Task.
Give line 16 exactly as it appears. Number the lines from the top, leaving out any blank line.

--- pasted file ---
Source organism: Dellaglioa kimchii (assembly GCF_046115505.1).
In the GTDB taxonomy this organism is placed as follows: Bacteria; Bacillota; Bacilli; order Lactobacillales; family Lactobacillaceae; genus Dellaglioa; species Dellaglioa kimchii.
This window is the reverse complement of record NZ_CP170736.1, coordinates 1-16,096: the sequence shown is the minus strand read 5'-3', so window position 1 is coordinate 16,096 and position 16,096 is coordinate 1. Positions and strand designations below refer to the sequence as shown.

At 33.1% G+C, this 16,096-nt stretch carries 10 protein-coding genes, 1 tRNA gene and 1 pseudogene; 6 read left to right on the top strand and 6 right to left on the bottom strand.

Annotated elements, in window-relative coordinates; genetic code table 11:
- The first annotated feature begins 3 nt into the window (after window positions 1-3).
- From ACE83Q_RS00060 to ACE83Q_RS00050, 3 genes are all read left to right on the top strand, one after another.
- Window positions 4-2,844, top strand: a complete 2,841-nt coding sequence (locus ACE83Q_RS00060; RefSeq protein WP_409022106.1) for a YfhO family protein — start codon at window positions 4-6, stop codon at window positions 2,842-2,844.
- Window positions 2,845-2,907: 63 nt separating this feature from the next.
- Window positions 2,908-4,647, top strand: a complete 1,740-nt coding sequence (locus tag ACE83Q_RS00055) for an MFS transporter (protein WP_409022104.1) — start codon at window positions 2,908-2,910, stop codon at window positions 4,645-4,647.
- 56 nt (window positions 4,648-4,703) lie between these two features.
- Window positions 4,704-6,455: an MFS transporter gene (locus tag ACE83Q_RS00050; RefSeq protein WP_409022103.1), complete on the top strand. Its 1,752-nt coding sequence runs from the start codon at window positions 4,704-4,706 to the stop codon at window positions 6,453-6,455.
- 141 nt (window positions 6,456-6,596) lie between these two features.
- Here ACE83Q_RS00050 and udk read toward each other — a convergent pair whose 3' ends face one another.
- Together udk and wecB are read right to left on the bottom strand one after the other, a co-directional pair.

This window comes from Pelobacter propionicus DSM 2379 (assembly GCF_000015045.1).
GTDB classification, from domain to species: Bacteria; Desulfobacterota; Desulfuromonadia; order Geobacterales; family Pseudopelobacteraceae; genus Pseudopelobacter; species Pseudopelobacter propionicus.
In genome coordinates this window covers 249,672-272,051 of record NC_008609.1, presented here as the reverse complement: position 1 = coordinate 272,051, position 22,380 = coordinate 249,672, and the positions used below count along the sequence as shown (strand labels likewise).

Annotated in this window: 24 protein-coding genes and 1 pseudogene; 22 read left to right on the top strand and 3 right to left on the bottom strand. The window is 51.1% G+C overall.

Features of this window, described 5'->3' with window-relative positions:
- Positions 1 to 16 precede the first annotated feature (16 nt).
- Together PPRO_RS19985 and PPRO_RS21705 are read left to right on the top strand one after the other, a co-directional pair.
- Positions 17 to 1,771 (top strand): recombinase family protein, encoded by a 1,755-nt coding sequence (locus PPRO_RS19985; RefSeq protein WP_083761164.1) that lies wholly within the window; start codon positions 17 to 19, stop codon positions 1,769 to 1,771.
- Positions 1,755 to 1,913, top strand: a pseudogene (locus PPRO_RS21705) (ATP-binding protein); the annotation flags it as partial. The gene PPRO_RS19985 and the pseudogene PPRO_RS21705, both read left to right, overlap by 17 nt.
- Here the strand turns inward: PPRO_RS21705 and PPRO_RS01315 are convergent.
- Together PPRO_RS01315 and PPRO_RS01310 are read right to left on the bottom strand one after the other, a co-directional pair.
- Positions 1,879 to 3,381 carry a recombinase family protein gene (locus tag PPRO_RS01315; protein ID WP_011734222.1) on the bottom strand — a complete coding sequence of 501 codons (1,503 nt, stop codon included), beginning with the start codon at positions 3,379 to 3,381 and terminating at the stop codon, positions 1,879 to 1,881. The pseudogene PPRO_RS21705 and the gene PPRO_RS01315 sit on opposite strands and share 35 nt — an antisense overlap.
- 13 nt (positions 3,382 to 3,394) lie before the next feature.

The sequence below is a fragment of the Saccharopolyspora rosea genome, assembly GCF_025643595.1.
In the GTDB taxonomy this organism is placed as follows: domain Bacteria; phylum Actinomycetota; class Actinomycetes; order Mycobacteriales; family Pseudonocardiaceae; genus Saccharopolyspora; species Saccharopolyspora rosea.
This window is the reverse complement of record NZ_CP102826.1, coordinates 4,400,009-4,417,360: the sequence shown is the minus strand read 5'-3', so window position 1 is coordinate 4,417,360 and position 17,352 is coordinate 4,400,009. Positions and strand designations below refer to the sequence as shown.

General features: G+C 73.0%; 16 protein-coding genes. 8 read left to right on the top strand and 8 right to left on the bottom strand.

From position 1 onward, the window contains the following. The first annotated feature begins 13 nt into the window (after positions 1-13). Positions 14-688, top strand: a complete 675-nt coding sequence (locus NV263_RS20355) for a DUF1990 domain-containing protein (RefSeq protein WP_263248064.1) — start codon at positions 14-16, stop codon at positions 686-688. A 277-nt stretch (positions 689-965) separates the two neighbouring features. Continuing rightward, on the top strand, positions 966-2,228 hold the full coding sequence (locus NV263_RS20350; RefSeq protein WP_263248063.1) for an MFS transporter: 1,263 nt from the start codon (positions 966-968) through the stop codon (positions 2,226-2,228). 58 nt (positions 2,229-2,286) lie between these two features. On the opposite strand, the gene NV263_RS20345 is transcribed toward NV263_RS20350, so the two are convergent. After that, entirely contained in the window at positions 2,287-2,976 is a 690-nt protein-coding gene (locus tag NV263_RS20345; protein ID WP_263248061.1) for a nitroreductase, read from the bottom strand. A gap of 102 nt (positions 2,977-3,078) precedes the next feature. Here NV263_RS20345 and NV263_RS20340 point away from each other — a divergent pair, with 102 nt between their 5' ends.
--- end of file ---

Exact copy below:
This window comes from Pelobacter propionicus DSM 2379 (assembly GCF_000015045.1).